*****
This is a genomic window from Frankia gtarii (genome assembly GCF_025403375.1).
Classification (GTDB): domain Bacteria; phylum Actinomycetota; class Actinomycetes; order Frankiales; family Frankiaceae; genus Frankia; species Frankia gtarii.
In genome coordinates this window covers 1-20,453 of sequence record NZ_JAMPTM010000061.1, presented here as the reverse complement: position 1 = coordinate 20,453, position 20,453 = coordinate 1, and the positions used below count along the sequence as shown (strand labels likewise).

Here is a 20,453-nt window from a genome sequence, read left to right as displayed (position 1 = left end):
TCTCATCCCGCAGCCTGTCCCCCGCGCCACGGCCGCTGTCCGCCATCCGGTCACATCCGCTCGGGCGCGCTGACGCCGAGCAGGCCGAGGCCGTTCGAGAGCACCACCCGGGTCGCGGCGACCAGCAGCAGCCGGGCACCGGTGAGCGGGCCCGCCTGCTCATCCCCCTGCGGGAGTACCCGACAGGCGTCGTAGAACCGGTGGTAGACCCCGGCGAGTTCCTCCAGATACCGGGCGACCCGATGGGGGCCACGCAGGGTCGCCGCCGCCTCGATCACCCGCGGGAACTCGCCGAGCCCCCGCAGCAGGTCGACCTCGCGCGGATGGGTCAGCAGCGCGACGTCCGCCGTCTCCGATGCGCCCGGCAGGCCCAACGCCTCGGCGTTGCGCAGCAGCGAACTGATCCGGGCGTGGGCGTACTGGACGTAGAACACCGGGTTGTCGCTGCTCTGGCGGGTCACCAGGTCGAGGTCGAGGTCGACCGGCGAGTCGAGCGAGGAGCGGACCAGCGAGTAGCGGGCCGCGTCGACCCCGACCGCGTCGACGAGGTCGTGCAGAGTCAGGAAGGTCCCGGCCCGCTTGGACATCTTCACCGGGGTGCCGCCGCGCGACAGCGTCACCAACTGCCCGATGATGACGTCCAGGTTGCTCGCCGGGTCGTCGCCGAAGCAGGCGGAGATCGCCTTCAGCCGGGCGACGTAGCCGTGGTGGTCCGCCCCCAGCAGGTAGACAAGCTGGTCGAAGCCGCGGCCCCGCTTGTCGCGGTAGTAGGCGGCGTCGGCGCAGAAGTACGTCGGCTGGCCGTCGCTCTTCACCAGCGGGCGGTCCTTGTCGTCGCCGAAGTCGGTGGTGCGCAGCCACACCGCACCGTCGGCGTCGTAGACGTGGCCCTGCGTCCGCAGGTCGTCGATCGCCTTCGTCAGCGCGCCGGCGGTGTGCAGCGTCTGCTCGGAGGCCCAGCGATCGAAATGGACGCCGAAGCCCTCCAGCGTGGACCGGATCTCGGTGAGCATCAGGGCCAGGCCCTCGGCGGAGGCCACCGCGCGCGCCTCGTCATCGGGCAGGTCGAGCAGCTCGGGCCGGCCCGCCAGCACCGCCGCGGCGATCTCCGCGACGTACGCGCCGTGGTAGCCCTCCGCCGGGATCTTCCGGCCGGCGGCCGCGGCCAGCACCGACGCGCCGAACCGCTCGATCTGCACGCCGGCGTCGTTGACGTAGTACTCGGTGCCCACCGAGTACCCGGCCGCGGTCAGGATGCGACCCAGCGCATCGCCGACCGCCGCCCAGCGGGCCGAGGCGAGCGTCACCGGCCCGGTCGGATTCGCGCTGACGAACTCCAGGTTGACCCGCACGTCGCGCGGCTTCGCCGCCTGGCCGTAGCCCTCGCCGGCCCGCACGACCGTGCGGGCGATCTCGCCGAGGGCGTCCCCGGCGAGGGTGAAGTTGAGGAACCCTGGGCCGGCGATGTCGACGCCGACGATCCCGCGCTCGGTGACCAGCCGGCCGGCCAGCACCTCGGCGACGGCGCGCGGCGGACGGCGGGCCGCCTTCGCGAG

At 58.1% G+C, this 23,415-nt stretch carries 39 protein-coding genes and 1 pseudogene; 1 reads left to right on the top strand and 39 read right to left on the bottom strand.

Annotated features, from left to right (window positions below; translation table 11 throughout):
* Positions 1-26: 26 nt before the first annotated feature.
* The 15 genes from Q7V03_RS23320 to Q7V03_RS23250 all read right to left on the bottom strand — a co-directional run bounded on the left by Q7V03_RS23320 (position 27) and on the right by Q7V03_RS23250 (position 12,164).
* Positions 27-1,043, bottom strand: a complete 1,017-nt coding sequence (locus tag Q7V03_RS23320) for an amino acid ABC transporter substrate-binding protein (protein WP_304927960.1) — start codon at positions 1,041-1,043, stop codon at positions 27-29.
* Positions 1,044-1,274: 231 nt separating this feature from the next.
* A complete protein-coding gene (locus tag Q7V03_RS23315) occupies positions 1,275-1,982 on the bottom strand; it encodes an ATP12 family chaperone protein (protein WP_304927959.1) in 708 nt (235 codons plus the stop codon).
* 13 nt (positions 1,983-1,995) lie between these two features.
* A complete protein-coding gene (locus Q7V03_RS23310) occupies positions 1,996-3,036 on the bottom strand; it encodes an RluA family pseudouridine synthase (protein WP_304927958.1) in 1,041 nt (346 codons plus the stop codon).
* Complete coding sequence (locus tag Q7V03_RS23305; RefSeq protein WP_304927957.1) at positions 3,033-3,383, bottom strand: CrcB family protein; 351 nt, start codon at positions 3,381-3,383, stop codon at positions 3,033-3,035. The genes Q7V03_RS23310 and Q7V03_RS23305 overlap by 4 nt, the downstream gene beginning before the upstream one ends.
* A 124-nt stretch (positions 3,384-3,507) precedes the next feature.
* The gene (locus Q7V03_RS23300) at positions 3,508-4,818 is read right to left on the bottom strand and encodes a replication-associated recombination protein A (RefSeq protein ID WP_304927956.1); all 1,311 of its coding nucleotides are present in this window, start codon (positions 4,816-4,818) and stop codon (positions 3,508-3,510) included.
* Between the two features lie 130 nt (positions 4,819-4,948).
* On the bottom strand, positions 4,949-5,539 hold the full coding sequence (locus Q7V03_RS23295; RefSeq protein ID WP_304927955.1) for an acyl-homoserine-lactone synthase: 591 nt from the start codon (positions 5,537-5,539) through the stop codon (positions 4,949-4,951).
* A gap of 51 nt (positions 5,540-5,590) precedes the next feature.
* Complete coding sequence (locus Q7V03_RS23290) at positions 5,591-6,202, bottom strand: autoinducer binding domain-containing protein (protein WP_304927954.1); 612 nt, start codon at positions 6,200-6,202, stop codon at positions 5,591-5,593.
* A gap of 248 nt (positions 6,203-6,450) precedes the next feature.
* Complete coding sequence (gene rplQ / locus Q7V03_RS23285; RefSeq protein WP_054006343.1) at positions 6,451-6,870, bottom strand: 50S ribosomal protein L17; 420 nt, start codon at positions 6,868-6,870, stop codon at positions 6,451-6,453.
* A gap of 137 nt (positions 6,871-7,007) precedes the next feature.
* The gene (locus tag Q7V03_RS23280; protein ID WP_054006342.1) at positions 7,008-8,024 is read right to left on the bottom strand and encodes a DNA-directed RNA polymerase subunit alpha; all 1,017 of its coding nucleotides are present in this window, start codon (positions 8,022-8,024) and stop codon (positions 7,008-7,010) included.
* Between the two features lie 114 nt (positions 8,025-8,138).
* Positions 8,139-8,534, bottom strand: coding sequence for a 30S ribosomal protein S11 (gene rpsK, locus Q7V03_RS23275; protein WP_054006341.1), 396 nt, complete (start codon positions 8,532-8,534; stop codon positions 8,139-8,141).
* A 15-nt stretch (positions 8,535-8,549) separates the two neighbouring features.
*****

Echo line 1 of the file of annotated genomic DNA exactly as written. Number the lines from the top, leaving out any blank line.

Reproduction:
This is a genomic window from Frankia gtarii (genome assembly GCF_025403375.1).